By Kaitlin Principato
On December 22, President Donald Trump signed the Tax Cut and Job Act of 2017, which will become effective starting in 2018. Reactions from both political figures and economic analysts have been mixed in nature, misleading many citizens in developing an informed opinion.
According to The Hill, one of the most impactful aspects of the bill is a new reform that will cut top corporate tax rates from 35 percent to 21 percent. Some of the large corporations who have already expressed their benefits from this bill are Disney, JP Morgan, Starbucks, Bank of America, Home Depot, Walmart, and Apple.
Due to the tax cuts, foreign businesses should be more inclined to invest money back into the United States, creating a boost in employment and the overall economy. As reported by The Washington Post, Blackstone chief executive Steve Schwarzman claimed, “There are companies all around the world who are looking at the U.S. now and saying, ‘This is the place to be in the developed world.”
Same companies that once criticized President Trump are now praising him on the tax reform that will save their companies millions. In August, The Washington Post quoted JPMorgan CEO Jamie Dimon as criticizing Trump’s leadership. Dimon said he “Strongly disagree[s] with President Trump’s reaction to the events that took place in Charlottesville over the past several days,” elaborating that “Racism, intolerance and violence are always wrong.” Nonetheless, last week Dimon released a letter praising Trump’s tax bill as having “a significant positive outcome for the country.”
Starbucks, one company that has publically spoken out about the reform, has announced they will be granting stocks in the amount of $500 to employees and $2,000 to managers, reported by The Hill. National Republican Senatorial Committee (NRSC) spokeswoman Caitlin Gallagher said in a statement, “Starbucks is only the latest example of businesses, both large and small, giving back to hardworking Americans. When the economy wins so do taxpayers, and it’s too bad red state Democrats didn’t support these massively successful tax cuts.”
Apple, a company which has deferred paying taxes on its foreign earnings revealed it will repatriate around $252 billion in cash to the United States, as covered by The New York Times. Prior to the new tax reform, Apple has refrained from transferring money to the U.S. due to the expensive repercussions. The New York Times reports that Apple plans to add 20,000 new jobs (a 24 percent increase), a new U.S. campus, and a $275 billion domestic budget increase. Timothy Cook, Apple’s chief executive, said in statement, “We have a deep sense of responsibility to give back to our country and the people who help make our success possible.”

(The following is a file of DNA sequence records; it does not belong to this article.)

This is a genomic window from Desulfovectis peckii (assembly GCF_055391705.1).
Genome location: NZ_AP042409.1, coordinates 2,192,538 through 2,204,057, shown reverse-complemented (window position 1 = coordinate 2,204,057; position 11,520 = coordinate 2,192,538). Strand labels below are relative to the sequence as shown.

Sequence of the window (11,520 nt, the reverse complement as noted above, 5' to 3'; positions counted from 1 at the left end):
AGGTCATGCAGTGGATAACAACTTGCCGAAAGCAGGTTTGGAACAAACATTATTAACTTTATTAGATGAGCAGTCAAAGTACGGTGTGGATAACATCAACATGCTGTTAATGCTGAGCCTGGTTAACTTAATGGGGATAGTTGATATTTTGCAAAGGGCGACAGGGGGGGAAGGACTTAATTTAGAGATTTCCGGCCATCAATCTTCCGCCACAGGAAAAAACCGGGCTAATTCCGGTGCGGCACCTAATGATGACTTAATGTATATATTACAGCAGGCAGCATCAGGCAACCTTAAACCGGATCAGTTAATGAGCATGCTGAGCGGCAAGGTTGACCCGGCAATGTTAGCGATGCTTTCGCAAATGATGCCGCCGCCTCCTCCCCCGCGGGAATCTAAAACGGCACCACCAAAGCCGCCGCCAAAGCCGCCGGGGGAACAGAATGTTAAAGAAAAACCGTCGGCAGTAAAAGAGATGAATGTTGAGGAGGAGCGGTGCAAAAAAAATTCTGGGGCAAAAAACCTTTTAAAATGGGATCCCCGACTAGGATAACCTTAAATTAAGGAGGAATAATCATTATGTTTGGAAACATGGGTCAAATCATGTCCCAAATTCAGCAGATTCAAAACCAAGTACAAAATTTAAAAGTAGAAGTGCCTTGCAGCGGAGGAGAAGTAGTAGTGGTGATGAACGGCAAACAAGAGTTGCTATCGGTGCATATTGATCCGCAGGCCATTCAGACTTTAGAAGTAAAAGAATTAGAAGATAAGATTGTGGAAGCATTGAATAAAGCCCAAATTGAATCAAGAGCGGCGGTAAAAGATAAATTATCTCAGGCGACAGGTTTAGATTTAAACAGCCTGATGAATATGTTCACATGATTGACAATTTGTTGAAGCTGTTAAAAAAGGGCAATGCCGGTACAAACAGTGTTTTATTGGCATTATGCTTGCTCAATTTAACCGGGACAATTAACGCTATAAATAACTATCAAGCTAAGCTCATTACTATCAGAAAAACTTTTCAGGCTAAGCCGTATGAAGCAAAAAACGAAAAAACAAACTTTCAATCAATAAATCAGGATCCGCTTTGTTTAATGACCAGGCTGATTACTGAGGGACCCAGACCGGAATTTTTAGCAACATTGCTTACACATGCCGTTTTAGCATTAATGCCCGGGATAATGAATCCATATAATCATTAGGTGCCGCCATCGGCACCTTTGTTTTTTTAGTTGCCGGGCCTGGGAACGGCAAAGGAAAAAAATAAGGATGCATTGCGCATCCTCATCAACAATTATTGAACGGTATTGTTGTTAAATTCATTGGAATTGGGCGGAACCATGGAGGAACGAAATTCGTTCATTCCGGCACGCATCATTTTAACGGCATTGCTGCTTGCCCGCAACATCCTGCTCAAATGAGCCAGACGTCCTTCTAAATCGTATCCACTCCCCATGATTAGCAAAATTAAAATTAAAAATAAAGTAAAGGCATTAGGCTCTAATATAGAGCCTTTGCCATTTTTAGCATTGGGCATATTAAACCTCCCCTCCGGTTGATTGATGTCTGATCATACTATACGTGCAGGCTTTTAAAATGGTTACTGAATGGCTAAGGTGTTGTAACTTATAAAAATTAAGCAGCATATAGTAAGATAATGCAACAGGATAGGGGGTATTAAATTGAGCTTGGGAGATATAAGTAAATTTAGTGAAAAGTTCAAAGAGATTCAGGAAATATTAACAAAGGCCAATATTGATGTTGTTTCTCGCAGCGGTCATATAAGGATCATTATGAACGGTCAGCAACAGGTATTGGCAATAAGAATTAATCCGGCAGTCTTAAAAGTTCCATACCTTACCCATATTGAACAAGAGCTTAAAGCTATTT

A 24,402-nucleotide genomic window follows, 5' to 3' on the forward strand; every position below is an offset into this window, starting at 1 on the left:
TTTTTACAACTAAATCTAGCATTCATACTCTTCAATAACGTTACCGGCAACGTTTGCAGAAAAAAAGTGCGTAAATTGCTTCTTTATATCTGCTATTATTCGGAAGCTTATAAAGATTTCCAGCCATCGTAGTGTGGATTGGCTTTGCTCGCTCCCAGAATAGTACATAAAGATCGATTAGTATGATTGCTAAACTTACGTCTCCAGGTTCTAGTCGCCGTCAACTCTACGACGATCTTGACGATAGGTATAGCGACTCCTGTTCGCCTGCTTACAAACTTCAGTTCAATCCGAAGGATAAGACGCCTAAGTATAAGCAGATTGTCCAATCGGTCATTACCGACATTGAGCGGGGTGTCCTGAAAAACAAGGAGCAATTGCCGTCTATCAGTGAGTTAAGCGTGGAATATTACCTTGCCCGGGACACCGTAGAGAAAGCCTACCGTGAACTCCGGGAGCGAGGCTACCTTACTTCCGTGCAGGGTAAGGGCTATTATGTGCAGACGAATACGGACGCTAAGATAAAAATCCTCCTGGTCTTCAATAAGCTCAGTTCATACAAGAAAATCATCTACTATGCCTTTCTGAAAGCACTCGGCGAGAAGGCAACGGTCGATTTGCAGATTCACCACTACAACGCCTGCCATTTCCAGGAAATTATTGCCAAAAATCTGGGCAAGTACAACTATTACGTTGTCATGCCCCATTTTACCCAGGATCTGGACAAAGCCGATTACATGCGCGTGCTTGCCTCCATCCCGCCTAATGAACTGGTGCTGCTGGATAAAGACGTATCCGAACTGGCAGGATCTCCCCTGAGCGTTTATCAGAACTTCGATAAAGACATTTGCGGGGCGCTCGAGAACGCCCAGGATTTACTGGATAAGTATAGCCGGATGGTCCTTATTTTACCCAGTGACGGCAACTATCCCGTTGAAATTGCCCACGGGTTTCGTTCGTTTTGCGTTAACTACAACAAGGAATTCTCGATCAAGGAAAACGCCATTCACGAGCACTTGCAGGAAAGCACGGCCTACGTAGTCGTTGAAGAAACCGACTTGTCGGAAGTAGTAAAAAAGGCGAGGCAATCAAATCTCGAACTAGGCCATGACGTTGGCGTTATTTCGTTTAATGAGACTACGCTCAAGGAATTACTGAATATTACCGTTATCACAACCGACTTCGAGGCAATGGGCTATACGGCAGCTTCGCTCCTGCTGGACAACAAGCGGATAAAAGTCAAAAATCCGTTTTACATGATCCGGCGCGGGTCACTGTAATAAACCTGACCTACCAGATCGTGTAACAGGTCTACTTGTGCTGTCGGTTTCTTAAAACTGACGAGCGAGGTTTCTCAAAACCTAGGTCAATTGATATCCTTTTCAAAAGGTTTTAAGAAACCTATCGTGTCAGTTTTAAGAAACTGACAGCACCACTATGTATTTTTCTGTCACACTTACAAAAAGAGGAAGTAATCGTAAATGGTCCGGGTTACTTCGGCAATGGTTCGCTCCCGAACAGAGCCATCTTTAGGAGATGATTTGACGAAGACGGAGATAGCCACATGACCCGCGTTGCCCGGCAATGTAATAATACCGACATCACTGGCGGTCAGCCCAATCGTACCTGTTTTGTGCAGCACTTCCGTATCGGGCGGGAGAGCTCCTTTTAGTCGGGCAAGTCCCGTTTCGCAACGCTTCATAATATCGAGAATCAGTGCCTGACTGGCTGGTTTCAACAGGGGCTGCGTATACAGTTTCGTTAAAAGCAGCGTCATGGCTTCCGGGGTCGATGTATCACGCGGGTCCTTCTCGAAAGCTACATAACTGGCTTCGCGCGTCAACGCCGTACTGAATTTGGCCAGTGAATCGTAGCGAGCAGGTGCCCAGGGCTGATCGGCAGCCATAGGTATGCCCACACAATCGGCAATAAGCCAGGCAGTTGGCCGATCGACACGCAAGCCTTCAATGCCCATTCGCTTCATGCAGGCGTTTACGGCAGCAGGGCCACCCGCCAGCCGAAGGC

Although the new tax reform has received a range of positive feedback, some analysts feel the reform lowers taxes on companies who should be paying more overall. As reported by The Washington Post, the new tax bill will add approximately $1 trillion to the $20 trillion debt.
Analysts at Moody’s, one of the big three credit rating agencies, said, “We do not expect a meaningful boost to business investment because U.S. nonfinancial companies will likely prioritize share buybacks. Much of the tax cut for individuals will go to high earners, who are less likely to spend it on current consumption,” according to the Institute On Taxation and Economic Policy. Trump’s new plan is a trickle-down economics 101 theory which has proved to be effective in the past during the Reagan administration; however might not work in today’s economic timing.
Some economists also assume the immediate benefits from the reform will initially go to shareholders over employees. They also claim the corporate announcements on bonuses and raises, such as Starbucks and Apple, are irrelevant to the tax reform success.
Despite the fact that some officials believe the new reform is not as advantageous as described, I believe the lower taxes will result in more investment into American companies, which will be invested into equipment to increase productivity, which will ultimately produce higher wages.